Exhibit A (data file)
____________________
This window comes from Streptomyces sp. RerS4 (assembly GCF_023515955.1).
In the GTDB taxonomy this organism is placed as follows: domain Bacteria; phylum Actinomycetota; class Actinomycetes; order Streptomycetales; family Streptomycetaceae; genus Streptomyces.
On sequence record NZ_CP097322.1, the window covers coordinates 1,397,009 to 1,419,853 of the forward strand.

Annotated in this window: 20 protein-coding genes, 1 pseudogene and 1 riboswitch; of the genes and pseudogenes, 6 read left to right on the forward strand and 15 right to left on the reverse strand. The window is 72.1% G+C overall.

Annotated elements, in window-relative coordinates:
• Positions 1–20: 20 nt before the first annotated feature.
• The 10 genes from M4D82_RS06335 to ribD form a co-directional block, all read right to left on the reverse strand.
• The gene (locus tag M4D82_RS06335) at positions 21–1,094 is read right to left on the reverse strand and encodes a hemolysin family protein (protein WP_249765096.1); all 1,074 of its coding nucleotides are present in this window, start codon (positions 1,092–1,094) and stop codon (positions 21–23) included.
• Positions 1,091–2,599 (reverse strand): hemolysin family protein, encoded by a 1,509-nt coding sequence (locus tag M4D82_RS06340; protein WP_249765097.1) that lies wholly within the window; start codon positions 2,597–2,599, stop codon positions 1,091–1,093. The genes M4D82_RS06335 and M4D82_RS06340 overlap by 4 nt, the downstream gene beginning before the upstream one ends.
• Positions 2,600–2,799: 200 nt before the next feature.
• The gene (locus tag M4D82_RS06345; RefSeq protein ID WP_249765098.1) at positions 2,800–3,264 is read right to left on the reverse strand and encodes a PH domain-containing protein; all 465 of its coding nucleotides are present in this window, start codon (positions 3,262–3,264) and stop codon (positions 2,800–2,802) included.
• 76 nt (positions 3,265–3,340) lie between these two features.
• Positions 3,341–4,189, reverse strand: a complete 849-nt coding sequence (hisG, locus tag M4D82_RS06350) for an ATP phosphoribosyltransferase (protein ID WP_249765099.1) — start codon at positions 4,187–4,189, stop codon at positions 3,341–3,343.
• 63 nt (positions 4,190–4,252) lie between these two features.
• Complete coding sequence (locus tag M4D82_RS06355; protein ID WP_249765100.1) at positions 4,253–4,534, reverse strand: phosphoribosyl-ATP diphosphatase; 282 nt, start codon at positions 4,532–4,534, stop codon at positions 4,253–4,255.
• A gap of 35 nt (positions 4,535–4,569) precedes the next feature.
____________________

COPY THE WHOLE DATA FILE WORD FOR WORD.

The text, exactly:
This window comes from Streptomyces sp. RerS4 (assembly GCF_023515955.1).
In the GTDB taxonomy this organism is placed as follows: domain Bacteria; phylum Actinomycetota; class Actinomycetes; order Streptomycetales; family Streptomycetaceae; genus Streptomyces.
On sequence record NZ_CP097322.1, the window covers coordinates 1,397,009 to 1,419,853 of the forward strand.

Annotated in this window: 20 protein-coding genes, 1 pseudogene and 1 riboswitch; of the genes and pseudogenes, 6 read left to right on the forward strand and 15 right to left on the reverse strand. The window is 72.1% G+C overall.

Annotated elements, in window-relative coordinates:
• Positions 1–20: 20 nt before the first annotated feature.
• The 10 genes from M4D82_RS06335 to ribD form a co-directional block, all read right to left on the reverse strand.
• The gene (locus tag M4D82_RS06335) at positions 21–1,094 is read right to left on the reverse strand and encodes a hemolysin family protein (protein WP_249765096.1); all 1,074 of its coding nucleotides are present in this window, start codon (positions 1,092–1,094) and stop codon (positions 21–23) included.
• Positions 1,091–2,599 (reverse strand): hemolysin family protein, encoded by a 1,509-nt coding sequence (locus tag M4D82_RS06340; protein WP_249765097.1) that lies wholly within the window; start codon positions 2,597–2,599, stop codon positions 1,091–1,093. The genes M4D82_RS06335 and M4D82_RS06340 overlap by 4 nt, the downstream gene beginning before the upstream one ends.
• Positions 2,600–2,799: 200 nt before the next feature.
• The gene (locus tag M4D82_RS06345; RefSeq protein ID WP_249765098.1) at positions 2,800–3,264 is read right to left on the reverse strand and encodes a PH domain-containing protein; all 465 of its coding nucleotides are present in this window, start codon (positions 3,262–3,264) and stop codon (positions 2,800–2,802) included.
• 76 nt (positions 3,265–3,340) lie between these two features.
• Positions 3,341–4,189, reverse strand: a complete 849-nt coding sequence (hisG, locus tag M4D82_RS06350) for an ATP phosphoribosyltransferase (protein ID WP_249765099.1) — start codon at positions 4,187–4,189, stop codon at positions 3,341–3,343.
• 63 nt (positions 4,190–4,252) lie between these two features.
• Complete coding sequence (locus tag M4D82_RS06355; protein ID WP_249765100.1) at positions 4,253–4,534, reverse strand: phosphoribosyl-ATP diphosphatase; 282 nt, start codon at positions 4,532–4,534, stop codon at positions 4,253–4,255.
• A gap of 35 nt (positions 4,535–4,569) precedes the next feature.